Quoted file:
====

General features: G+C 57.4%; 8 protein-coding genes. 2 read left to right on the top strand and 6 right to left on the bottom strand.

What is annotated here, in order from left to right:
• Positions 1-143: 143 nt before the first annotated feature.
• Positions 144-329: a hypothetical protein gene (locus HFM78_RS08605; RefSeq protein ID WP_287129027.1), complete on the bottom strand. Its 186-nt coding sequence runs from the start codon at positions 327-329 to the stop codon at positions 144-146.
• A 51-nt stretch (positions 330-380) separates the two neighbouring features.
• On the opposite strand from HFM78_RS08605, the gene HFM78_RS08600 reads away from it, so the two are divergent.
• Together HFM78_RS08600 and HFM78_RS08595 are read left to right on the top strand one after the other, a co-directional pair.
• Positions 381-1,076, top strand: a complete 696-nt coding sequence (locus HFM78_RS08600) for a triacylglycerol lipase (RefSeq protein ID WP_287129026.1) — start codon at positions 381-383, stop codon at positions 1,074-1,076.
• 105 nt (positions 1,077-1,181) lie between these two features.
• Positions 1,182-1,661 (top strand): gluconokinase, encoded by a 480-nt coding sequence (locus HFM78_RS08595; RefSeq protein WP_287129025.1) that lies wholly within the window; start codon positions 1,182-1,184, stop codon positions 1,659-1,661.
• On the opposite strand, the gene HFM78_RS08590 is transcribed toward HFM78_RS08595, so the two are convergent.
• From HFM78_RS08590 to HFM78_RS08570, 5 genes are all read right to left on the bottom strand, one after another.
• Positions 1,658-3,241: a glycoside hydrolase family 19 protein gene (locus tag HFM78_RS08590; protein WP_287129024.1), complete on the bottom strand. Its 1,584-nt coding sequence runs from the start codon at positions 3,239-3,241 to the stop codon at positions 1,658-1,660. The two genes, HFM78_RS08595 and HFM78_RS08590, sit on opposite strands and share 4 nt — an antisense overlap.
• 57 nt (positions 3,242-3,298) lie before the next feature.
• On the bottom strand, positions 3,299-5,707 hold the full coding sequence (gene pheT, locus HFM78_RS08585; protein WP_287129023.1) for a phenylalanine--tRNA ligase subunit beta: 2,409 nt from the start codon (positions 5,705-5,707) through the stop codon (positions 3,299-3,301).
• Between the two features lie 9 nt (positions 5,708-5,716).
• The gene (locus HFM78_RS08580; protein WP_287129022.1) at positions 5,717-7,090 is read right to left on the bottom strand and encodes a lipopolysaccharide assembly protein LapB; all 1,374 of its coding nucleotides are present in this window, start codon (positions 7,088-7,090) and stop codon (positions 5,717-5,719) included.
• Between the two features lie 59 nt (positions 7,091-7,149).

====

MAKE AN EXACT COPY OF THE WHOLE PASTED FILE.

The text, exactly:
General features: G+C 57.4%; 8 protein-coding genes. 2 read left to right on the top strand and 6 right to left on the bottom strand.

What is annotated here, in order from left to right:
• Positions 1-143: 143 nt before the first annotated feature.
• Positions 144-329: a hypothetical protein gene (locus HFM78_RS08605; RefSeq protein ID WP_287129027.1), complete on the bottom strand. Its 186-nt coding sequence runs from the start codon at positions 327-329 to the stop codon at positions 144-146.
• A 51-nt stretch (positions 330-380) separates the two neighbouring features.
• On the opposite strand from HFM78_RS08605, the gene HFM78_RS08600 reads away from it, so the two are divergent.
• Together HFM78_RS08600 and HFM78_RS08595 are read left to right on the top strand one after the other, a co-directional pair.
• Positions 381-1,076, top strand: a complete 696-nt coding sequence (locus HFM78_RS08600) for a triacylglycerol lipase (RefSeq protein ID WP_287129026.1) — start codon at positions 381-383, stop codon at positions 1,074-1,076.
• 105 nt (positions 1,077-1,181) lie between these two features.
• Positions 1,182-1,661 (top strand): gluconokinase, encoded by a 480-nt coding sequence (locus HFM78_RS08595; RefSeq protein WP_287129025.1) that lies wholly within the window; start codon positions 1,182-1,184, stop codon positions 1,659-1,661.
• On the opposite strand, the gene HFM78_RS08590 is transcribed toward HFM78_RS08595, so the two are convergent.
• From HFM78_RS08590 to HFM78_RS08570, 5 genes are all read right to left on the bottom strand, one after another.
• Positions 1,658-3,241: a glycoside hydrolase family 19 protein gene (locus tag HFM78_RS08590; protein WP_287129024.1), complete on the bottom strand. Its 1,584-nt coding sequence runs from the start codon at positions 3,239-3,241 to the stop codon at positions 1,658-1,660. The two genes, HFM78_RS08595 and HFM78_RS08590, sit on opposite strands and share 4 nt — an antisense overlap.
• 57 nt (positions 3,242-3,298) lie before the next feature.
• On the bottom strand, positions 3,299-5,707 hold the full coding sequence (gene pheT, locus HFM78_RS08585; protein WP_287129023.1) for a phenylalanine--tRNA ligase subunit beta: 2,409 nt from the start codon (positions 5,705-5,707) through the stop codon (positions 3,299-3,301).
• Between the two features lie 9 nt (positions 5,708-5,716).
• The gene (locus HFM78_RS08580; protein WP_287129022.1) at positions 5,717-7,090 is read right to left on the bottom strand and encodes a lipopolysaccharide assembly protein LapB; all 1,374 of its coding nucleotides are present in this window, start codon (positions 7,088-7,090) and stop codon (positions 5,717-5,719) included.
• Between the two features lie 59 nt (positions 7,091-7,149).